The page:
On the contrary, an action is morally good because the Gods command it. I believe that our God is a just God, he will never command such immorality becuase he is God. But if God commanded an immoral action, he is not God at all.

  17. The philosophical statement “the gods command it because it is morally good mainly signifies that the gods are pleased to see any act or deed that is very good and worthy of reverence. Gods in the statement may refer to a supreme Being like Jesus Christ, God the father to Christianity or Buddha to Buddhism. When we say “god”, we always attribute the word moral to it. Likewise, being moral means there is a sense of belonging to god. We always knew that the God we learned to worship is holy. We are seen as holy not because we are holy, but because God is holy. God knows us perfectly, well and there is nothing about us that escapes his knowledge

  18. the authority says its moral because its moral thats what i think because we have a different meaning for morality. for me the authority is the one who really understand moral. those moral things are moral from the start so the authority don’t make things moral they only says that that is moral because they know.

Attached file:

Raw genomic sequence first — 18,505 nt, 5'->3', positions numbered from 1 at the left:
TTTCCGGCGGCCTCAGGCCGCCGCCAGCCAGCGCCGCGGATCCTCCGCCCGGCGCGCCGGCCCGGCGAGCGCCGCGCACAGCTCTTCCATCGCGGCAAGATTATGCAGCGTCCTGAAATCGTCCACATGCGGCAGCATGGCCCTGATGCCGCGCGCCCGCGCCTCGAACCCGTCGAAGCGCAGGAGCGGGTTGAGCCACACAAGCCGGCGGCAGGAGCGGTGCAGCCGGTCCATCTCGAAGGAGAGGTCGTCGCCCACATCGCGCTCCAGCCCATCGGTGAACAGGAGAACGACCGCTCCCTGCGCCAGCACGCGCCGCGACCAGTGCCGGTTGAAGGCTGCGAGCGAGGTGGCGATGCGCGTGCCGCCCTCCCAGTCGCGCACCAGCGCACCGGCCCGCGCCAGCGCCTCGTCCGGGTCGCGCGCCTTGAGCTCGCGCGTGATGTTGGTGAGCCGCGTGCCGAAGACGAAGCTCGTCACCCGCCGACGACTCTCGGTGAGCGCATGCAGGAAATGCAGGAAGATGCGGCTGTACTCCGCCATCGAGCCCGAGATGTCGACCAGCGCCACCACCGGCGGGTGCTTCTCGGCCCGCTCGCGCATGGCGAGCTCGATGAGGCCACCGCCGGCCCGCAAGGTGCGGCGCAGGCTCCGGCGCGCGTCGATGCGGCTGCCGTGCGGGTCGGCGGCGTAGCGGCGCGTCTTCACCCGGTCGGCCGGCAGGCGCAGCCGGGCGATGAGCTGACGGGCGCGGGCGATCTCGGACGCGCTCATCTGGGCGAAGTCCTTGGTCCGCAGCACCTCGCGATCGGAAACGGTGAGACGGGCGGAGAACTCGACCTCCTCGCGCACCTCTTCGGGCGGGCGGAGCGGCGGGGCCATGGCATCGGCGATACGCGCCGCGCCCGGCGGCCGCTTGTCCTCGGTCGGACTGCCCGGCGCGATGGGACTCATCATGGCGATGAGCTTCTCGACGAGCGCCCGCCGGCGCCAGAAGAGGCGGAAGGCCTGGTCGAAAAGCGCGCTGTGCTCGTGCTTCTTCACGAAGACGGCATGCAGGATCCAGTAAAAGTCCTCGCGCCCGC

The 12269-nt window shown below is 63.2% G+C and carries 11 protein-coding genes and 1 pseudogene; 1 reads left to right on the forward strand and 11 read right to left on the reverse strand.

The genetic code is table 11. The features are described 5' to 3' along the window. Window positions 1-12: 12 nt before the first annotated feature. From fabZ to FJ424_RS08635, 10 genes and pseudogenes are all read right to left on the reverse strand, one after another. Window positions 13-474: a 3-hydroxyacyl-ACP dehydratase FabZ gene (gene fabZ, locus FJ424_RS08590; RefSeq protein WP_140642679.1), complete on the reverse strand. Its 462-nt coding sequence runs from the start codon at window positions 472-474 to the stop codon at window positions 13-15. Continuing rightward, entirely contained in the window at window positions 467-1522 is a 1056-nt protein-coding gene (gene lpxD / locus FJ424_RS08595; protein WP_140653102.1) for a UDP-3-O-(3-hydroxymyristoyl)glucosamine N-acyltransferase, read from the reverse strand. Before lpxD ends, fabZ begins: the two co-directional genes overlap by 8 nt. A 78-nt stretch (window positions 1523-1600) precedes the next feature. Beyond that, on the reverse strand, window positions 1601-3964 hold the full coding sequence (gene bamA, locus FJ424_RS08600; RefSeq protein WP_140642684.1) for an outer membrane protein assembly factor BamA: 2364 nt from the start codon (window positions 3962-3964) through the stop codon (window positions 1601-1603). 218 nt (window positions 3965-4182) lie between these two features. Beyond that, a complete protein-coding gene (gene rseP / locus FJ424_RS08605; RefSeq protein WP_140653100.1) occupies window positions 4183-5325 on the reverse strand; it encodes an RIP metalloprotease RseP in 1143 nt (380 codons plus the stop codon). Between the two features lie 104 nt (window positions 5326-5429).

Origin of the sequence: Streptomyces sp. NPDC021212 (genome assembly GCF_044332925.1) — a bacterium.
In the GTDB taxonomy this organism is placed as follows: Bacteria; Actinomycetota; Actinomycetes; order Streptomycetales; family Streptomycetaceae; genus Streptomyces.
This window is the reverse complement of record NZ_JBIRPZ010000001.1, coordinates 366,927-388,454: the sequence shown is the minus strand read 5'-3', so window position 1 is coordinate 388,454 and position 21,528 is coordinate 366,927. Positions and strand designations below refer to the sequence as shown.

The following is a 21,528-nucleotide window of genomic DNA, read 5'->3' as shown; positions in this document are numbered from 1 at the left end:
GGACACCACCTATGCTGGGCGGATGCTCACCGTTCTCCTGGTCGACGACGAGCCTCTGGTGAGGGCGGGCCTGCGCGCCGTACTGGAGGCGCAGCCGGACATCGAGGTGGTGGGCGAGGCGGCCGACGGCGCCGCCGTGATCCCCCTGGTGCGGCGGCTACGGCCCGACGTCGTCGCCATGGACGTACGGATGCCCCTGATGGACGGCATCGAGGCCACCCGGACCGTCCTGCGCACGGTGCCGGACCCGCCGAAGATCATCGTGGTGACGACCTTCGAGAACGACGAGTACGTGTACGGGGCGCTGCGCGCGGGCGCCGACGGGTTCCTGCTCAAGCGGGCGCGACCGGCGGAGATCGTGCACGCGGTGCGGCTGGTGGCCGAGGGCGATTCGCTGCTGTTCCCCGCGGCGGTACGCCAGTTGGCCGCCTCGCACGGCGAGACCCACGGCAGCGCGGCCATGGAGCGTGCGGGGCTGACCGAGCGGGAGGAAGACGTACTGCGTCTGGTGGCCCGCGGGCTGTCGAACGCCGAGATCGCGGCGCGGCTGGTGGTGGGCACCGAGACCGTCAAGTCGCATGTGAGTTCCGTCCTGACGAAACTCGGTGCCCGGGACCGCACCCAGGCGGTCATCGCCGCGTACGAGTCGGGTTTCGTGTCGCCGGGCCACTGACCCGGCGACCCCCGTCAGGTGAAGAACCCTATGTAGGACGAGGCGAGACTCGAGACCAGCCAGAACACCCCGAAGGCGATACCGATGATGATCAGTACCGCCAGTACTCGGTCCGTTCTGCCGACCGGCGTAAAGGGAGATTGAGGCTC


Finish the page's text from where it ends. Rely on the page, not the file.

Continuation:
19. An action is morally good because God commands it.
    Morality is the standard of right action, character, intention and behavior. Good is the best action to make but sometimes it can be wrong. God is the superior being of having powers which humans doesn’t have and also He is the creator of the whole universe. The morally good is independent from the God. It does show that God is not the ruler of making morally good or bad. But morally good existed because of the nature of humans and God is letting us follow all the morally good things.
    God commands it because it is morally good.
    Think of the situation were God wanted to do bad things, does it follow that god commands it because it is morally good. It cannot be in this situation because you will do bad things because you think of it as good because the God commands it.

  20. God commanded it because it is morally good.